And the older guy said not very loud, "That was the best medicine."

So either there's a story there or it isn't. I take that back. There is always a story, young people.

Then my friend who was doing the game on Fox Sports TV came down from the press box, and we went for a few drinks at Liverpool Lil's next to the Presidio, the old army base that looks more like a gated community, where George Lucas has created a "campus" I believe the developers call it.

We talked about his being a sports broadcaster. (He also teaches in our MA program in Sports Management. Damn, we are a wise educational investment.)

The part about his job that always interests me -- because between conversations I forget it -- is that his producer in the truck is always whispering in his ear, like a conscience or a friendly ghost. I don't know why no one has marketed that idea as a personal service. Just mike people up so people who are good at such things as winning arguments or asking for raises can listen in from the van parked in the alley when you are talking with the dean or arguing curriculum in department meetings. Me, I am always alternating between silence and intemperance in situations like that. I could use a murmur in my ear tweaking my judgment.

And after those lovely drinks -- carefully spaced for maximum sobriety -- home for more corn dogs and cookies and then back to the city to listen to Charlie Haden and Quartet West as part of the San Francisco Film Noir Festival, jazz being the hydraulic fluid of film noir.

Magnificent set. Like Sam Spade said, "This is the stuff dreams are made of."

In this case, sweet dreams. It was one of those nights that cause you to flatter yourself for living here. Moving north on Van Ness avenue, you had the symphony playing at symphony hall, across the street a hundred feet away the opera performing at the opera and another couple hundred feet along you had Herbst Theater inside one of the War Memorial Buildings where Charlie Haden and his aging jazzmen were playing. A block away in front of City Hall the opera was being televised on a big screen, and an audience of a thousand or so sat on the grass and watched and listened for free.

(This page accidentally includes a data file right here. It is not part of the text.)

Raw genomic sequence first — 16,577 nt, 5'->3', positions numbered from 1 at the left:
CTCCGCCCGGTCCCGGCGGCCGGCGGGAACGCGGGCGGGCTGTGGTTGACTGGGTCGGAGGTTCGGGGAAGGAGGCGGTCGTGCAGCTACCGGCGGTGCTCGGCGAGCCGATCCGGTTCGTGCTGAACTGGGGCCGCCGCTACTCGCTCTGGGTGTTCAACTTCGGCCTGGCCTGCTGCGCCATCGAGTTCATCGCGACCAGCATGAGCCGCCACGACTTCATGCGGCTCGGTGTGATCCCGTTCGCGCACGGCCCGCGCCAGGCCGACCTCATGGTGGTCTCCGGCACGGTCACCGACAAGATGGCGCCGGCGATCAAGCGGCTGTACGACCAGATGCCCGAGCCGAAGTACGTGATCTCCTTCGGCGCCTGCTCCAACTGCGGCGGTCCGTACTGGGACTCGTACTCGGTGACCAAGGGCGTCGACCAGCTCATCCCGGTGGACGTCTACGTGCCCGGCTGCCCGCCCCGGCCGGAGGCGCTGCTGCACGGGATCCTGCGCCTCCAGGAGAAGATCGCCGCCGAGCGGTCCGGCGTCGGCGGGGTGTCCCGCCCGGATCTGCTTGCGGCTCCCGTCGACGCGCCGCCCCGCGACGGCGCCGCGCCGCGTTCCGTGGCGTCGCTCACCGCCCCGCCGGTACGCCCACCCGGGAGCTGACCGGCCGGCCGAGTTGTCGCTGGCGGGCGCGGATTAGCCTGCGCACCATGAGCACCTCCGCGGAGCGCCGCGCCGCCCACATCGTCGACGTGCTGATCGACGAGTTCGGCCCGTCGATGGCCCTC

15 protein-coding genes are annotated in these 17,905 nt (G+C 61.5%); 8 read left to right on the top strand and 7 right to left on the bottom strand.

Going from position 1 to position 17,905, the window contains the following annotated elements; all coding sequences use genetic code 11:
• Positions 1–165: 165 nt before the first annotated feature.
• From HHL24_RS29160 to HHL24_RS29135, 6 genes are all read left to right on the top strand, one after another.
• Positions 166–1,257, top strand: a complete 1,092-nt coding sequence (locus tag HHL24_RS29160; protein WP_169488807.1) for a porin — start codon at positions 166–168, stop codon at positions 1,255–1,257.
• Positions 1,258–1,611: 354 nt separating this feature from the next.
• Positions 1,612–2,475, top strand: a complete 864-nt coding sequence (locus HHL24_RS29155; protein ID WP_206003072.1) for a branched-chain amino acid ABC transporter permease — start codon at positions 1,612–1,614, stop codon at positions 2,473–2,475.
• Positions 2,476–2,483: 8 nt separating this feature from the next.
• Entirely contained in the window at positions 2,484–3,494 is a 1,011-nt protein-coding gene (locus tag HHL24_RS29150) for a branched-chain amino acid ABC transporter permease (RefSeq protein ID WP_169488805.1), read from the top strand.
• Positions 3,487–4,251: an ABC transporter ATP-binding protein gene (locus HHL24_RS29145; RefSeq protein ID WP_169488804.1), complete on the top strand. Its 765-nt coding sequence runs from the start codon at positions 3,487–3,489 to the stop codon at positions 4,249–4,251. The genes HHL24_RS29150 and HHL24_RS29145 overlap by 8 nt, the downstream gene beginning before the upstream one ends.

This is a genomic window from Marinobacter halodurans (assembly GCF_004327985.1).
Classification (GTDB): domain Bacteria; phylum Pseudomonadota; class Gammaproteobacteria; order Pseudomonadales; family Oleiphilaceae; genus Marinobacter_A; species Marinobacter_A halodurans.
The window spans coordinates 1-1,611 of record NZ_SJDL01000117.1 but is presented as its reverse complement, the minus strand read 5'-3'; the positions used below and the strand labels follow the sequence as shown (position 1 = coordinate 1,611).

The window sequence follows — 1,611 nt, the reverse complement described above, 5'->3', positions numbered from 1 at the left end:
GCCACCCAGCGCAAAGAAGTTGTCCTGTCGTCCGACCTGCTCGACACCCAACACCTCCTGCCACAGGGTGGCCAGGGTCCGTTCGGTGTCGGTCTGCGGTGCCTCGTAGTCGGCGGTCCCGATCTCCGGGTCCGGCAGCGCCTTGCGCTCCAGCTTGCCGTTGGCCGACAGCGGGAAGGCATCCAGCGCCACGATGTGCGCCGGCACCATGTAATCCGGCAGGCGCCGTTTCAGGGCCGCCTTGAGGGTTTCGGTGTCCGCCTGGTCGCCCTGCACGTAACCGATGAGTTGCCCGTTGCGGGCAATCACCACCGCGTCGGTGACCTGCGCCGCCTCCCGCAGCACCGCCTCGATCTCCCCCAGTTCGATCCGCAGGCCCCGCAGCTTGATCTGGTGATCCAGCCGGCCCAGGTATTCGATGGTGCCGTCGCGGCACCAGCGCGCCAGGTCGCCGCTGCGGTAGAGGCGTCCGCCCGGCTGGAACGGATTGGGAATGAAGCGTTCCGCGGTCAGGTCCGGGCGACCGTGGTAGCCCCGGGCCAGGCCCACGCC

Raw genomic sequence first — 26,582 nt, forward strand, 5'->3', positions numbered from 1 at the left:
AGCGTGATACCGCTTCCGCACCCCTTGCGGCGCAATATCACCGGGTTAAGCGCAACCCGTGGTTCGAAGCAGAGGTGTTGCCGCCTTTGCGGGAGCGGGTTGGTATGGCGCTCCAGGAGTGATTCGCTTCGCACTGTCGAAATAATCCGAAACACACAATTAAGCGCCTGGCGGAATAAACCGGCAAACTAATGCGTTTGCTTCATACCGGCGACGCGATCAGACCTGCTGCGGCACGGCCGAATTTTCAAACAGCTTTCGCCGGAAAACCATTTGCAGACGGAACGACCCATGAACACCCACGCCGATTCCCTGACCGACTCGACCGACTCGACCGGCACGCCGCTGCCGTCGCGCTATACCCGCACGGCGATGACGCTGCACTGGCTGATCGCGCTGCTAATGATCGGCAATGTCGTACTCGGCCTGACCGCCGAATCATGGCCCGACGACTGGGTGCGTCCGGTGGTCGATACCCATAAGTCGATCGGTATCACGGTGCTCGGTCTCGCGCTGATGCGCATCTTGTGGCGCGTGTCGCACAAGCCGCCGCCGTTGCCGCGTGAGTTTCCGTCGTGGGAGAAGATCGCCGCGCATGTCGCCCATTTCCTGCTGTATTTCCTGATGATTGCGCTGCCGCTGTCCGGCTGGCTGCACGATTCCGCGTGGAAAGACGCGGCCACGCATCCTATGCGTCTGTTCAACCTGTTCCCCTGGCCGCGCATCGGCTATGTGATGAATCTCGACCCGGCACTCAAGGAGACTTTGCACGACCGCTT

As I walked back to BART -- "the subway" for those of you playing at home -- with the opera echoing off the buildings around City Hall's plaza, a bum stumbled past muttering something, though whether he was cursing or reprising an aria I could not say.

Monday addendum: The Dons lost yesterday but are going to the NCAAs anyway. The team will play Miami in the Urban Climate Bowl. What you will have weather-wise is a big-city team from a steamy tropical paradise against a big-city team from a foggy Mediterrean paradise. The game will be in Lincoln, Nebraska. It will be tough. Miami will have the plus on dealing with heat and humidity. When it comes to culture shock, it's a push.

1 comment:

david silver said...

indeed, there is always a story.

taken together - except for, perhaps, the two rounds of corndogs - sounds like a great day.